POLY INT is the same as Polynomial(INT)
POLY(Integer) is the same as Polynomial(Integer)
POLY(Integer) is the same as Polynomial(INT)
FRAC(COMPLEX(INT)) is the same as Fraction Complex Integer
FRAC(COMPLEX(INT)) is the same as FRAC(Complex Integer)

There are several ways of finding the names of constructors and their abbreviations. For a specific constructor, use )abbreviation query. abbreviation You can also use the )what system command to see the names and abbreviations of constructors. what For more information about )what, see ugSysCmdwhat .

)abbreviation query can be abbreviated (no pun intended) to )abb q.

)abb q Integer
INT abbreviates domain Integer

The )abbreviation query command lists the constructor name if you give the abbreviation. Issue )abb q if you want to see the names and abbreviations of all FriCAS constructors.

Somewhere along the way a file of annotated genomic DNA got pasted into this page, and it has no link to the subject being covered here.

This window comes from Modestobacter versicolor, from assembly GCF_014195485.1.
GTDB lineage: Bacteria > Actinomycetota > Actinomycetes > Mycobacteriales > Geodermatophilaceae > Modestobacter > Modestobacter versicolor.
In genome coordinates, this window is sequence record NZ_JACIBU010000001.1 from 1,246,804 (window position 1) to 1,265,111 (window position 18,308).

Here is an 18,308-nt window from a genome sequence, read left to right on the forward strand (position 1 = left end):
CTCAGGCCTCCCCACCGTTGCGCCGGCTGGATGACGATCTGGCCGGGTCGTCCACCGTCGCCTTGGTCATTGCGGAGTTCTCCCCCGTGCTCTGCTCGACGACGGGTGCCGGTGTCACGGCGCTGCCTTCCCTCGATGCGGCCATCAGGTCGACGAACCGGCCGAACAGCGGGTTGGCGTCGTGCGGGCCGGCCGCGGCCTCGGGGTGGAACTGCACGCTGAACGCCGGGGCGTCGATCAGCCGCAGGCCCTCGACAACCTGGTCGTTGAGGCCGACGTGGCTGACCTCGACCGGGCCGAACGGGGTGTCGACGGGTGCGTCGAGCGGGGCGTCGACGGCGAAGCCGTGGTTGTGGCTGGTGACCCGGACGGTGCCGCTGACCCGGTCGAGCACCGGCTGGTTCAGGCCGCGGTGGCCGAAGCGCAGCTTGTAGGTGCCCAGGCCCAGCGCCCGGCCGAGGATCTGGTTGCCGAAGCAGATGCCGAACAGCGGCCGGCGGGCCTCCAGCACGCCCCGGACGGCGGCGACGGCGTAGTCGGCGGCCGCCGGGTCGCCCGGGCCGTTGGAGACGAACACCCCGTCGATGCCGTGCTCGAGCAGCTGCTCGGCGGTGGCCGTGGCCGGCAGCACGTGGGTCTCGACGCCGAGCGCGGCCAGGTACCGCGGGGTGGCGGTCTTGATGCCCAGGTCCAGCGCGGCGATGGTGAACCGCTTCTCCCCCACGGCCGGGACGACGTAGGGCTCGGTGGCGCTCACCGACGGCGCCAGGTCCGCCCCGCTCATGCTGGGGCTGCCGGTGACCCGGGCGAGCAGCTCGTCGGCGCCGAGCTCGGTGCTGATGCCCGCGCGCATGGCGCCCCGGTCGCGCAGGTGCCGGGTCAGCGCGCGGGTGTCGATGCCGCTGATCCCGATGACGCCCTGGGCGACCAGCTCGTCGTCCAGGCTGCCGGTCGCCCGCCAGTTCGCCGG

)abb q DMP
DMP abbreviates domain DistributedMultivariatePolynomial

Issue this to see all packages whose names contain the string ode. what packages

)what packages ode
---------------------- Packages -----------------------
Packages with names matching patterns:
 EXPRODE  ExpressionSpaceODESolver
 FCPAK1   FortranCodePackage1
 GRAY     GrayCode
 LODEEF   ElementaryFunctionLODESolver
 NODE1    NonLinearFirstOrderODESolver
 ODEEF    ElementaryFunctionODESolver
 ODEINT   ODEIntegration
 ODEPAL   PureAlgebraicLODE
 ODERAT   RationalLODE
 ODESYS   SystemODESolver
 UTSODE   UnivariateTaylorSeriesODESolver